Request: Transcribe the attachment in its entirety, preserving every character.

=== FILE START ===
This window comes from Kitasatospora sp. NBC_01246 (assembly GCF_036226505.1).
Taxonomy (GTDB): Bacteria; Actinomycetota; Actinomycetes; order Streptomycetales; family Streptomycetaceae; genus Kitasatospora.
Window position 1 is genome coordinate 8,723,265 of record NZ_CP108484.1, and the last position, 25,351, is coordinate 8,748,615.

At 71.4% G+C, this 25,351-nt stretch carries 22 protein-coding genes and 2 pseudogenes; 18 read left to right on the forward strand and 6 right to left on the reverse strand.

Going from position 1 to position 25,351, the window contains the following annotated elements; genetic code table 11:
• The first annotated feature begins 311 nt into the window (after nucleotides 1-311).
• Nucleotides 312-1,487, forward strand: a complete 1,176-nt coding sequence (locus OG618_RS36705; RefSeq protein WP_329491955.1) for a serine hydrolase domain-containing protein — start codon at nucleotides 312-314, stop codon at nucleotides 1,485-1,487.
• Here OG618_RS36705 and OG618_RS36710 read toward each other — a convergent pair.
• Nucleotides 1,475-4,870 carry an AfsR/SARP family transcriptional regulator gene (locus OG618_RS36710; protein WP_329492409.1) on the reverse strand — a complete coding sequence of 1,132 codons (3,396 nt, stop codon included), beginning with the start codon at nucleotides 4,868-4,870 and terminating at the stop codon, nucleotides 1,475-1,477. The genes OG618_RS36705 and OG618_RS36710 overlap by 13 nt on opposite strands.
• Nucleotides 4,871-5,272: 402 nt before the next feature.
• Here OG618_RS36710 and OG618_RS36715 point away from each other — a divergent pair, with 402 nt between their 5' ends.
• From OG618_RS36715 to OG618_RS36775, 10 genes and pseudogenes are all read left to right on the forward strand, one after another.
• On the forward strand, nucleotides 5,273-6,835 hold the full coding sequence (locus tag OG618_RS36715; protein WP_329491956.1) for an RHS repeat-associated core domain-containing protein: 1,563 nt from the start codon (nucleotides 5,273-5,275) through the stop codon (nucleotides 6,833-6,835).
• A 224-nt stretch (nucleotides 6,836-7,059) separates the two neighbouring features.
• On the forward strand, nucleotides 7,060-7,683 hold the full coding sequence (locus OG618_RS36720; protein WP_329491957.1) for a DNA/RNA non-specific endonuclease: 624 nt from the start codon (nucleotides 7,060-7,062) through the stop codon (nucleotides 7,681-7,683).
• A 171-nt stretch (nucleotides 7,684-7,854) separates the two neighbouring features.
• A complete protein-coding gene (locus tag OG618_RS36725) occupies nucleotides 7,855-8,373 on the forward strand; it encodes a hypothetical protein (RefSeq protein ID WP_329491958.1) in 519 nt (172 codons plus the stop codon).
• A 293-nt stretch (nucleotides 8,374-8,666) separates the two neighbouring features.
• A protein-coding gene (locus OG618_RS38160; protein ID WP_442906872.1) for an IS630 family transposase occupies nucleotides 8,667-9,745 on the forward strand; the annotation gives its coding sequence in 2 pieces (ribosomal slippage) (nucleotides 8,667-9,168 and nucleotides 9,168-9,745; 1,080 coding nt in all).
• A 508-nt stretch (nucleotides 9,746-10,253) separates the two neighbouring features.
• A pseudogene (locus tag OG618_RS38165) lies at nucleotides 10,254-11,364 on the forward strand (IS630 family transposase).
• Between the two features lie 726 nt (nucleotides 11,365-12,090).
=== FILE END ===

This window comes from Kitasatospora sp. NBC_01246 (assembly GCF_036226505.1).
Taxonomy (GTDB): Bacteria; Actinomycetota; Actinomycetes; order Streptomycetales; family Streptomycetaceae; genus Kitasatospora.
Window position 1 is genome coordinate 8,723,265 of record NZ_CP108484.1, and the last position, 25,351, is coordinate 8,748,615.

At 71.4% G+C, this 25,351-nt stretch carries 22 protein-coding genes and 2 pseudogenes; 18 read left to right on the forward strand and 6 right to left on the reverse strand.

Going from position 1 to position 25,351, the window contains the following annotated elements; genetic code table 11:
• The first annotated feature begins 311 nt into the window (after nucleotides 1-311).
• Nucleotides 312-1,487, forward strand: a complete 1,176-nt coding sequence (locus OG618_RS36705; RefSeq protein WP_329491955.1) for a serine hydrolase domain-containing protein — start codon at nucleotides 312-314, stop codon at nucleotides 1,485-1,487.
• Here OG618_RS36705 and OG618_RS36710 read toward each other — a convergent pair.
• Nucleotides 1,475-4,870 carry an AfsR/SARP family transcriptional regulator gene (locus OG618_RS36710; protein WP_329492409.1) on the reverse strand — a complete coding sequence of 1,132 codons (3,396 nt, stop codon included), beginning with the start codon at nucleotides 4,868-4,870 and terminating at the stop codon, nucleotides 1,475-1,477. The genes OG618_RS36705 and OG618_RS36710 overlap by 13 nt on opposite strands.
• Nucleotides 4,871-5,272: 402 nt before the next feature.
• Here OG618_RS36710 and OG618_RS36715 point away from each other — a divergent pair, with 402 nt between their 5' ends.
• From OG618_RS36715 to OG618_RS36775, 10 genes and pseudogenes are all read left to right on the forward strand, one after another.
• On the forward strand, nucleotides 5,273-6,835 hold the full coding sequence (locus tag OG618_RS36715; protein WP_329491956.1) for an RHS repeat-associated core domain-containing protein: 1,563 nt from the start codon (nucleotides 5,273-5,275) through the stop codon (nucleotides 6,833-6,835).
• A 224-nt stretch (nucleotides 6,836-7,059) separates the two neighbouring features.
• On the forward strand, nucleotides 7,060-7,683 hold the full coding sequence (locus OG618_RS36720; protein WP_329491957.1) for a DNA/RNA non-specific endonuclease: 624 nt from the start codon (nucleotides 7,060-7,062) through the stop codon (nucleotides 7,681-7,683).
• A 171-nt stretch (nucleotides 7,684-7,854) separates the two neighbouring features.
• A complete protein-coding gene (locus tag OG618_RS36725) occupies nucleotides 7,855-8,373 on the forward strand; it encodes a hypothetical protein (RefSeq protein ID WP_329491958.1) in 519 nt (172 codons plus the stop codon).
• A 293-nt stretch (nucleotides 8,374-8,666) separates the two neighbouring features.
• A protein-coding gene (locus OG618_RS38160; protein ID WP_442906872.1) for an IS630 family transposase occupies nucleotides 8,667-9,745 on the forward strand; the annotation gives its coding sequence in 2 pieces (ribosomal slippage) (nucleotides 8,667-9,168 and nucleotides 9,168-9,745; 1,080 coding nt in all).
• A 508-nt stretch (nucleotides 9,746-10,253) separates the two neighbouring features.
• A pseudogene (locus tag OG618_RS38165) lies at nucleotides 10,254-11,364 on the forward strand (IS630 family transposase).
• Between the two features lie 726 nt (nucleotides 11,365-12,090).